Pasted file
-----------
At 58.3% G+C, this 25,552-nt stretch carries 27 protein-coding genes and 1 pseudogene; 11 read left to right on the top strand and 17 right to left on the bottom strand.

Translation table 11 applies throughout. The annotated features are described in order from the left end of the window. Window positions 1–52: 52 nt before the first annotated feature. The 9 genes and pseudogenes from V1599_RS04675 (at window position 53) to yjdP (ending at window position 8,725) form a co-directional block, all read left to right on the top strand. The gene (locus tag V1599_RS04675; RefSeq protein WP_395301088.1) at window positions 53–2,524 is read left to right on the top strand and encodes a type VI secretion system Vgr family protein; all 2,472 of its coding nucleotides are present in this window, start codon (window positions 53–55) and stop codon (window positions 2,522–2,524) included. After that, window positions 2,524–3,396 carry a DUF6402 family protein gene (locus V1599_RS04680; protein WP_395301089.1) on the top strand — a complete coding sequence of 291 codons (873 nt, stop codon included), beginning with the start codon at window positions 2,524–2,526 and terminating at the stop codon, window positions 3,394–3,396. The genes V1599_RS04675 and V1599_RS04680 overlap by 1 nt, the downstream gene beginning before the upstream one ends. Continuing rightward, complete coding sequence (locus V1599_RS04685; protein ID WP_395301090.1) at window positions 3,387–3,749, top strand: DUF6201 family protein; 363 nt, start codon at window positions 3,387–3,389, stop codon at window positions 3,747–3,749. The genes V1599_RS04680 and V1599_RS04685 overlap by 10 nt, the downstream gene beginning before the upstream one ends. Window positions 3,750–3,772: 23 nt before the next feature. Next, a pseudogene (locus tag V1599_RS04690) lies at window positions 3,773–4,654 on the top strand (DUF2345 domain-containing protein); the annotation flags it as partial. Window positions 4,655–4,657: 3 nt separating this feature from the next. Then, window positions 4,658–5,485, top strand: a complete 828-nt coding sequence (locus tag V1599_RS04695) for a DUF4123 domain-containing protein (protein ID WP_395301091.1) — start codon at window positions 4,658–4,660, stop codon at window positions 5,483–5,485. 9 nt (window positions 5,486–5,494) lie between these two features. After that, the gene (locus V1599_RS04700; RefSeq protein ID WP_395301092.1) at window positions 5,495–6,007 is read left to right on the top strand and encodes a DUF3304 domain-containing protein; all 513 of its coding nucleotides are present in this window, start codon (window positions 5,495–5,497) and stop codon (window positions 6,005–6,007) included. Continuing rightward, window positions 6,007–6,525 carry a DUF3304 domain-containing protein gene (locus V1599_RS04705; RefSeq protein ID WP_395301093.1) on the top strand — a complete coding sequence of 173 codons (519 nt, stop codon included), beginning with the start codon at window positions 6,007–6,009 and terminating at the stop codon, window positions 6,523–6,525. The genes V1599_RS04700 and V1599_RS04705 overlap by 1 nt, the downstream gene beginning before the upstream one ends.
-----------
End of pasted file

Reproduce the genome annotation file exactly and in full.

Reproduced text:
At 58.3% G+C, this 25,552-nt stretch carries 27 protein-coding genes and 1 pseudogene; 11 read left to right on the top strand and 17 right to left on the bottom strand.

Translation table 11 applies throughout. The annotated features are described in order from the left end of the window. Window positions 1–52: 52 nt before the first annotated feature. The 9 genes and pseudogenes from V1599_RS04675 (at window position 53) to yjdP (ending at window position 8,725) form a co-directional block, all read left to right on the top strand. The gene (locus tag V1599_RS04675; RefSeq protein WP_395301088.1) at window positions 53–2,524 is read left to right on the top strand and encodes a type VI secretion system Vgr family protein; all 2,472 of its coding nucleotides are present in this window, start codon (window positions 53–55) and stop codon (window positions 2,522–2,524) included. After that, window positions 2,524–3,396 carry a DUF6402 family protein gene (locus V1599_RS04680; protein WP_395301089.1) on the top strand — a complete coding sequence of 291 codons (873 nt, stop codon included), beginning with the start codon at window positions 2,524–2,526 and terminating at the stop codon, window positions 3,394–3,396. The genes V1599_RS04675 and V1599_RS04680 overlap by 1 nt, the downstream gene beginning before the upstream one ends. Continuing rightward, complete coding sequence (locus V1599_RS04685; protein ID WP_395301090.1) at window positions 3,387–3,749, top strand: DUF6201 family protein; 363 nt, start codon at window positions 3,387–3,389, stop codon at window positions 3,747–3,749. The genes V1599_RS04680 and V1599_RS04685 overlap by 10 nt, the downstream gene beginning before the upstream one ends. Window positions 3,750–3,772: 23 nt before the next feature. Next, a pseudogene (locus tag V1599_RS04690) lies at window positions 3,773–4,654 on the top strand (DUF2345 domain-containing protein); the annotation flags it as partial. Window positions 4,655–4,657: 3 nt separating this feature from the next. Then, window positions 4,658–5,485, top strand: a complete 828-nt coding sequence (locus tag V1599_RS04695) for a DUF4123 domain-containing protein (protein ID WP_395301091.1) — start codon at window positions 4,658–4,660, stop codon at window positions 5,483–5,485. 9 nt (window positions 5,486–5,494) lie between these two features. After that, the gene (locus V1599_RS04700; RefSeq protein ID WP_395301092.1) at window positions 5,495–6,007 is read left to right on the top strand and encodes a DUF3304 domain-containing protein; all 513 of its coding nucleotides are present in this window, start codon (window positions 5,495–5,497) and stop codon (window positions 6,005–6,007) included. Continuing rightward, window positions 6,007–6,525 carry a DUF3304 domain-containing protein gene (locus V1599_RS04705; RefSeq protein ID WP_395301093.1) on the top strand — a complete coding sequence of 173 codons (519 nt, stop codon included), beginning with the start codon at window positions 6,007–6,009 and terminating at the stop codon, window positions 6,523–6,525. The genes V1599_RS04700 and V1599_RS04705 overlap by 1 nt, the downstream gene beginning before the upstream one ends.